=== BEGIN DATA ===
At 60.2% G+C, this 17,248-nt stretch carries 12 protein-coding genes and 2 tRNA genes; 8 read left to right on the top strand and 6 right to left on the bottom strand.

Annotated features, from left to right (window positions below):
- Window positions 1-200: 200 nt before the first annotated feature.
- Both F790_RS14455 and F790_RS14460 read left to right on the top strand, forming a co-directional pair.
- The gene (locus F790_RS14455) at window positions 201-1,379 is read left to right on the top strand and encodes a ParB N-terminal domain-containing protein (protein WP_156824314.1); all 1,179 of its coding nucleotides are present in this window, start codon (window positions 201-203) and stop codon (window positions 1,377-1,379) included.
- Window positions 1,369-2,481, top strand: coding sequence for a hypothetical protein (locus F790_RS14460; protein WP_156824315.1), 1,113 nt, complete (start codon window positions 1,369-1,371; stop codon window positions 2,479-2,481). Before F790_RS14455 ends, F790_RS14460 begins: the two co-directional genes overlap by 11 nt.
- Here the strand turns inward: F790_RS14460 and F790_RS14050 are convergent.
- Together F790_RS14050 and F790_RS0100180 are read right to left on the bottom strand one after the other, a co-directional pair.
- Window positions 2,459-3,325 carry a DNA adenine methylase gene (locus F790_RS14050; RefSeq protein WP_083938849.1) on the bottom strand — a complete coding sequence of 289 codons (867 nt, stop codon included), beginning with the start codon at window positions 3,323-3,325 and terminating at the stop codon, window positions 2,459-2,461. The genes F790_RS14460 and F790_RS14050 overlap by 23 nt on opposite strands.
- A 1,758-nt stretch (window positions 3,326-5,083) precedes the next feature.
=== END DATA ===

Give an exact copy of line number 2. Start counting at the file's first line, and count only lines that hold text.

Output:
Annotated features, from left to right (window positions below):